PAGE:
Friday, March 27, 2009

Google -- Show Options...

AL Direct, the online journal of the American Library Association, recently (Mar. 25) had a link to a Google Blogoscoped posting about an experiment Google is running which gives more search options using regular Google search "Tony Ruscoe and Philipp Lenssen write: “Google is running an experiment in their search results, apparently shown to a portion of their users. On search results, say for the query comic books, a link in the top blue bar will read ‘Show options.’ Click it, and a side bar full of options expands to the left. One of the most interesting experiments is the ‘wonder wheel’. This will show a Flash-based interactive mini app which starts with your keyword in the center, and related terms around it.”..."

The technology involves downloading a cookie to the specific computer so the blog posting gives the code that needs to be sent to Google to put the "Show options..." into effect.

For a long time I've been waiting for Google to become more graphical and this is an admittedly baby step in that direction.

Some of the other options allow the searcher to limit the search by media type and date range. There is also a tool which give a time line of the search terms.

How useful all this is waits to be seen but it's always good to see what Google engineers are working on.

BTW, there doesn't seem to be anything at Google Labs on this topic/tool yet.

Wednesday, March 25, 2009

Tips for Teaching Online + a fun video

Here are my notes from Friday's 3/20/2009 presentation by Dr. Patricia James on
"Putting You in your Online Course". Dr. James is Dean of Instruction, Library and Technology, and Distance Learning, Mt. San Jacinto College

INTRO: It takes about 3 semesters to get used to teaching online.
1st Semester- gulp!
2nd Semester- get rhythm and fix things that didn't work
3rd Semester- OK!

1- Set aside time to do research each week.
2- Consider setting up a outside your course management system as a "backup" to meeting space.
3- Make students responsible for backing up all their own work.
4- Set up your e-mail that automatically sends a "receipt" for student work.

See fun video "Can't Help Teaching Online.wmv" see

5- Add your voice. Use or camptasia (allows screen capture and voice over at the same time)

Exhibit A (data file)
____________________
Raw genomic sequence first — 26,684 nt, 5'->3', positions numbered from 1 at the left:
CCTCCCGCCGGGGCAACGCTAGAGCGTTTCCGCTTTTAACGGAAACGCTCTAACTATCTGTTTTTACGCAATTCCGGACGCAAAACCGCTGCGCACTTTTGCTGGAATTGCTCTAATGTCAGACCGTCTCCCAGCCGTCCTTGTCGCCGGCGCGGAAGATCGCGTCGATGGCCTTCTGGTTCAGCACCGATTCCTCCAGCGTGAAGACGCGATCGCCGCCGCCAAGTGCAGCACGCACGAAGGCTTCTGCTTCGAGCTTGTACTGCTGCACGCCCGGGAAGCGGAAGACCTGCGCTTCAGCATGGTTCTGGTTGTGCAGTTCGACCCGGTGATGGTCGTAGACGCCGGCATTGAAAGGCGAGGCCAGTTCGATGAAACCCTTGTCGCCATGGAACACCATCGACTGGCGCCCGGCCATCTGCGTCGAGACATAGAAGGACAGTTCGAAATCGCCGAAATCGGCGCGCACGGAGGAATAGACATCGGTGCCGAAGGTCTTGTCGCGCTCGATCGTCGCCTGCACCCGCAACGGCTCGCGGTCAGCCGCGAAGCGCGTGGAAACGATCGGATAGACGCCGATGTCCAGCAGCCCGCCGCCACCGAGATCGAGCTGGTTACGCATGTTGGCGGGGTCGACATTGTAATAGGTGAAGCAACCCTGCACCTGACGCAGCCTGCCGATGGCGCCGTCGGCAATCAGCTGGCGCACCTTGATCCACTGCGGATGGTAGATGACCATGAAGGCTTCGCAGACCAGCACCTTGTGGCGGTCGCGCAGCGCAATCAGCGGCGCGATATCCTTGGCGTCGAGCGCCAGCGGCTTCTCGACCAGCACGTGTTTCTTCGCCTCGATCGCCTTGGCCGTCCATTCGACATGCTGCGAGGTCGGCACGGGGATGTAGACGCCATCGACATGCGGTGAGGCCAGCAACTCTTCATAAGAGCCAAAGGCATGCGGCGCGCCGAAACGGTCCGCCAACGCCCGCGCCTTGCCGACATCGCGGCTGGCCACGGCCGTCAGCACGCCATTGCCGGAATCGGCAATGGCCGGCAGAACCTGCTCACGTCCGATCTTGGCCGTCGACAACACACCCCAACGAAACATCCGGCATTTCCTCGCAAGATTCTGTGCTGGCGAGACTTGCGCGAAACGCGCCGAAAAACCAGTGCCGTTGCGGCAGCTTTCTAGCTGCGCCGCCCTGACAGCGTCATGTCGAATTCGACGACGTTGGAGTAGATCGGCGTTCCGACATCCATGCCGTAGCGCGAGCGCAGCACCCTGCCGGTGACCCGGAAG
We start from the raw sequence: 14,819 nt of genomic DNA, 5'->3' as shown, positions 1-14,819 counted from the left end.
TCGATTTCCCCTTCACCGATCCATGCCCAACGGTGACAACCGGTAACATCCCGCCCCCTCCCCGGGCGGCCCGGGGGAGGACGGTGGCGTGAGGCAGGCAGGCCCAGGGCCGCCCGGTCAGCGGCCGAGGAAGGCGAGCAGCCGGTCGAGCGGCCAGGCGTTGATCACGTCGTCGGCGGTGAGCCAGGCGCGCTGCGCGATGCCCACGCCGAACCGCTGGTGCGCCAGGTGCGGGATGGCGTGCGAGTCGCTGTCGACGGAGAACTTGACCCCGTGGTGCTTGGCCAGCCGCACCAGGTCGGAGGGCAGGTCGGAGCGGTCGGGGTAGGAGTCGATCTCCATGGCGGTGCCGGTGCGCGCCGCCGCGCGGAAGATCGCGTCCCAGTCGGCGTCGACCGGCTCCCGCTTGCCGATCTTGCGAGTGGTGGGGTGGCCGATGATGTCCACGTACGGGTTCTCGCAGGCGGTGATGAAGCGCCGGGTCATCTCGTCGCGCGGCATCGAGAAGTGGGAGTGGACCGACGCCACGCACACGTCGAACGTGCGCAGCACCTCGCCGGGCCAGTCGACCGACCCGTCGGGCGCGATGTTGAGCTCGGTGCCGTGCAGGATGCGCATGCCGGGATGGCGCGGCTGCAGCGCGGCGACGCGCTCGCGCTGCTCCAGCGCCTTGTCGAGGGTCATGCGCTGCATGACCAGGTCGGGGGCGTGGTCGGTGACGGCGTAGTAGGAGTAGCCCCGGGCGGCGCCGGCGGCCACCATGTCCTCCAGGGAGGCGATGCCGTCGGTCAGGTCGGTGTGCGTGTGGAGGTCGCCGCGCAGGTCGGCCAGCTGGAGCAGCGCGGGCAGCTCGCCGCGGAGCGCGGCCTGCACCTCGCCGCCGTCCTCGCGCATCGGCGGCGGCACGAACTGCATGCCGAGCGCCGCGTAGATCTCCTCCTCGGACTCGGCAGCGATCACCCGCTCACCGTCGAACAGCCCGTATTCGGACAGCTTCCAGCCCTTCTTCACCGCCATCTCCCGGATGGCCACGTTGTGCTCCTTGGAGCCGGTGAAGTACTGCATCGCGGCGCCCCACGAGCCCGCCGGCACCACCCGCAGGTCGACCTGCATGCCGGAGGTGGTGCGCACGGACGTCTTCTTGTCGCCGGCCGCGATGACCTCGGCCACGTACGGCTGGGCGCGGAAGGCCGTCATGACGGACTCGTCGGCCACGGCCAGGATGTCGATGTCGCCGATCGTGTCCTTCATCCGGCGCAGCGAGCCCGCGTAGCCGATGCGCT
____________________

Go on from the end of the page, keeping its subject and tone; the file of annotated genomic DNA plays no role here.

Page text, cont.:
6- Note that MOST students do not print out info from online. Often they read from a smartphone.. So, when putting information online, use 60 characters across, background buff (not white). Also fonts for online should be san serif, verdana, or helvetica.
7- Add your own photo and other, somewhat related photos.
8- Each new week, make announcements. Provide regular, effective contact.
9- Welcome each student the first week
10- Read and Grade as you go. (don't spend time going back and re-reading)
11- Use CCCConfer (uses Elluminate webconferencing platform). Now you can save what you do as a webcast as mpeg file. This is ideal for tutoring or Office hours. If you use it during the week, CCCConfer will caption it for you.
12- More tools. is a free screen capture tool and can capture video too! Download You can annotate images and do voice-overs. Create an ePortfolio if you have an .edu address it is free.

RESOURCES: -> online learning -> faculty resources -> general Distance learning resources. See also

Tuesday, March 24, 2009

Cyberbullying and Bullying sites

I saw these resources in the new Boy's Life magazine. Check them out.

Monday, March 9, 2009

Gaming in Libraries Resource from ALA

Here's a comprehensive guide to gaming and literacy in libraries (or games in libraries!) from the American Library Association website. It covers all sorts of games from simple board games to the most sophisticated online role-playing games.

There is a great video introduction to the site by Beth Gallaway, the head of Information Goddess Consulting and a consultant to the project.

One of the participants is Christopher Harris, Coordinator of the School Library System of the Genesee Valley Board of Cooperative Educational Services (BOCES).

Here is the introductory statement from the site.

What is the Connection Between Literacy and Gaming?

More about the gaming and literacy connection can be found on the Literacy 101 page, and each model program has literacy components as well.

As new technologies, tools and toys have burgeoned over the last 20 years so has our understanding of what constitutes literacy. Libraries of all types have provided collections, programs and services in support of these traditional literacy skills for centuries. Today, concepts of literacy include digital, information and communication technology (ICT), media, programming, and visual.

Reading and understanding information is still vital, but so is evaluating and thinking critically in the multiple literacies just listed.

Libraries of all types promote the development of these literacy skills in numerous ways: information literacy classes in colleges and universities, gaming programs to promote problem solving and the development of higher order thinking skills, and services that improve technical and literary fluency. Regardless of the type of service libraries may provide, they are all important in strengthening these multiple literacies. Gaming in its various forms presents an additional service that supports and strengthens these literacies.